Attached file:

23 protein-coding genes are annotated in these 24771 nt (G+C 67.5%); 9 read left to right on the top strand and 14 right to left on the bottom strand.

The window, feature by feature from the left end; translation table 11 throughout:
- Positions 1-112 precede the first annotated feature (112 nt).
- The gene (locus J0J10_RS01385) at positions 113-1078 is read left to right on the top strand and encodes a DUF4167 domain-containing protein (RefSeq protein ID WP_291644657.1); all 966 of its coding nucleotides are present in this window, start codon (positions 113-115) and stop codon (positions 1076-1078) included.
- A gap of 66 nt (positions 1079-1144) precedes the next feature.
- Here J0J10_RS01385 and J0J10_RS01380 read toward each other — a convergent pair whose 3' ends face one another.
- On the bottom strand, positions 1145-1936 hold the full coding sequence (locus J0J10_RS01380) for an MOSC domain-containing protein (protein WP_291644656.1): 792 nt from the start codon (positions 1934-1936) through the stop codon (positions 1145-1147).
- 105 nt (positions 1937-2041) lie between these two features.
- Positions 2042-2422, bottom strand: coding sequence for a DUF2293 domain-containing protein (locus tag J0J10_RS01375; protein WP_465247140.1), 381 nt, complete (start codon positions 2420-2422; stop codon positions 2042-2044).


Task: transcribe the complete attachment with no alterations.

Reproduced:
23 protein-coding genes are annotated in these 24771 nt (G+C 67.5%); 9 read left to right on the top strand and 14 right to left on the bottom strand.

The window, feature by feature from the left end; translation table 11 throughout:
- Positions 1-112 precede the first annotated feature (112 nt).
- The gene (locus J0J10_RS01385) at positions 113-1078 is read left to right on the top strand and encodes a DUF4167 domain-containing protein (RefSeq protein ID WP_291644657.1); all 966 of its coding nucleotides are present in this window, start codon (positions 113-115) and stop codon (positions 1076-1078) included.
- A gap of 66 nt (positions 1079-1144) precedes the next feature.
- Here J0J10_RS01385 and J0J10_RS01380 read toward each other — a convergent pair whose 3' ends face one another.
- On the bottom strand, positions 1145-1936 hold the full coding sequence (locus J0J10_RS01380) for an MOSC domain-containing protein (protein WP_291644656.1): 792 nt from the start codon (positions 1934-1936) through the stop codon (positions 1145-1147).
- 105 nt (positions 1937-2041) lie between these two features.
- Positions 2042-2422, bottom strand: coding sequence for a DUF2293 domain-containing protein (locus tag J0J10_RS01375; protein WP_465247140.1), 381 nt, complete (start codon positions 2420-2422; stop codon positions 2042-2044).